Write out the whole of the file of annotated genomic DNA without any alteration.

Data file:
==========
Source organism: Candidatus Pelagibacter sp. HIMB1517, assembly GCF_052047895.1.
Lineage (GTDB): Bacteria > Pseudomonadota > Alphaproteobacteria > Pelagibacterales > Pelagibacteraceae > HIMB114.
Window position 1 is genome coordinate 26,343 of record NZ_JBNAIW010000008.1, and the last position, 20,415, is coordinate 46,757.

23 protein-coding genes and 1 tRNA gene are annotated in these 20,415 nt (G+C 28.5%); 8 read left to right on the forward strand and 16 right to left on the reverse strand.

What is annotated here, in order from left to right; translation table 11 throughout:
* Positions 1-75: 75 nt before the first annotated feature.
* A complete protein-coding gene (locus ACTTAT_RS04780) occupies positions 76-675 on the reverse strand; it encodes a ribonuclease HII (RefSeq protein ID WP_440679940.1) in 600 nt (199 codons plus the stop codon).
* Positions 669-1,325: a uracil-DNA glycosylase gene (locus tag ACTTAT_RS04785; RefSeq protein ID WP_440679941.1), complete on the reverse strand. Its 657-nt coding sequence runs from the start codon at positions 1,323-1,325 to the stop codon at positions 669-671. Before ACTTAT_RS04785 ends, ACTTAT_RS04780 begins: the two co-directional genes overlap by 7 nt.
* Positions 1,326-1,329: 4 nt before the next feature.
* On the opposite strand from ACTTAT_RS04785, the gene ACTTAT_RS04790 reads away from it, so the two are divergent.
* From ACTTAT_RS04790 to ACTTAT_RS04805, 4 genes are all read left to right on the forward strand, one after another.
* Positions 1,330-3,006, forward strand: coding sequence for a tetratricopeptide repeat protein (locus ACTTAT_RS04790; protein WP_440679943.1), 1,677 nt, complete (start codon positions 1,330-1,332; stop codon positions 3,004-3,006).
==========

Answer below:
Source organism: Candidatus Pelagibacter sp. HIMB1517, assembly GCF_052047895.1.
Lineage (GTDB): Bacteria > Pseudomonadota > Alphaproteobacteria > Pelagibacterales > Pelagibacteraceae > HIMB114.
Window position 1 is genome coordinate 26,343 of record NZ_JBNAIW010000008.1, and the last position, 20,415, is coordinate 46,757.

23 protein-coding genes and 1 tRNA gene are annotated in these 20,415 nt (G+C 28.5%); 8 read left to right on the forward strand and 16 right to left on the reverse strand.

What is annotated here, in order from left to right; translation table 11 throughout:
* Positions 1-75: 75 nt before the first annotated feature.
* A complete protein-coding gene (locus ACTTAT_RS04780) occupies positions 76-675 on the reverse strand; it encodes a ribonuclease HII (RefSeq protein ID WP_440679940.1) in 600 nt (199 codons plus the stop codon).
* Positions 669-1,325: a uracil-DNA glycosylase gene (locus tag ACTTAT_RS04785; RefSeq protein ID WP_440679941.1), complete on the reverse strand. Its 657-nt coding sequence runs from the start codon at positions 1,323-1,325 to the stop codon at positions 669-671. Before ACTTAT_RS04785 ends, ACTTAT_RS04780 begins: the two co-directional genes overlap by 7 nt.
* Positions 1,326-1,329: 4 nt before the next feature.
* On the opposite strand from ACTTAT_RS04785, the gene ACTTAT_RS04790 reads away from it, so the two are divergent.
* From ACTTAT_RS04790 to ACTTAT_RS04805, 4 genes are all read left to right on the forward strand, one after another.
* Positions 1,330-3,006, forward strand: coding sequence for a tetratricopeptide repeat protein (locus ACTTAT_RS04790; protein WP_440679943.1), 1,677 nt, complete (start codon positions 1,330-1,332; stop codon positions 3,004-3,006).